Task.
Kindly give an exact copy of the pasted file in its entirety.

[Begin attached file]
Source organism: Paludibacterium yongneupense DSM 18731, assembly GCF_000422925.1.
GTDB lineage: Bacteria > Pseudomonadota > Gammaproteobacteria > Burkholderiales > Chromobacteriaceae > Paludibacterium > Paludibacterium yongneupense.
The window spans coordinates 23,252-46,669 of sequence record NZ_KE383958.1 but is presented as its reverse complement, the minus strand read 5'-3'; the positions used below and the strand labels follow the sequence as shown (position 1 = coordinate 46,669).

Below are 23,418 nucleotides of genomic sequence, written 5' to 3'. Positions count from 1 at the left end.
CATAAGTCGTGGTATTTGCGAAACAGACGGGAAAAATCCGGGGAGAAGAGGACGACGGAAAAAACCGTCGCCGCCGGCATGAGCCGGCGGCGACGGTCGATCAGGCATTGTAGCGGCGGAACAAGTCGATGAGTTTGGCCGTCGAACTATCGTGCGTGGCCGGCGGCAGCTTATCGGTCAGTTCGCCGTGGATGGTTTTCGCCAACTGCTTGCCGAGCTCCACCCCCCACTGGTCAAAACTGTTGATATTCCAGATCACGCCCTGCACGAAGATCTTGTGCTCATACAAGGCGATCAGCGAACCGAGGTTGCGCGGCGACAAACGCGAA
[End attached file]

Source organism: Paludibacterium yongneupense DSM 18731, assembly GCF_000422925.1.
GTDB lineage: Bacteria > Pseudomonadota > Gammaproteobacteria > Burkholderiales > Chromobacteriaceae > Paludibacterium > Paludibacterium yongneupense.
The window spans coordinates 23,252-46,669 of sequence record NZ_KE383958.1 but is presented as its reverse complement, the minus strand read 5'-3'; the positions used below and the strand labels follow the sequence as shown (position 1 = coordinate 46,669).

Below are 23,418 nucleotides of genomic sequence, written 5' to 3'. Positions count from 1 at the left end.
CATAAGTCGTGGTATTTGCGAAACAGACGGGAAAAATCCGGGGAGAAGAGGACGACGGAAAAAACCGTCGCCGCCGGCATGAGCCGGCGGCGACGGTCGATCAGGCATTGTAGCGGCGGAACAAGTCGATGAGTTTGGCCGTCGAACTATCGTGCGTGGCCGGCGGCAGCTTATCGGTCAGTTCGCCGTGGATGGTTTTCGCCAACTGCTTGCCGAGCTCCACCCCCCACTGGTCAAAACTGTTGATATTCCAGATCACGCCCTGCACGAAGATCTTGTGCTCATACAAGGCGATCAGCGAACCGAGGTTGCGCGGCGACAAACGCGAA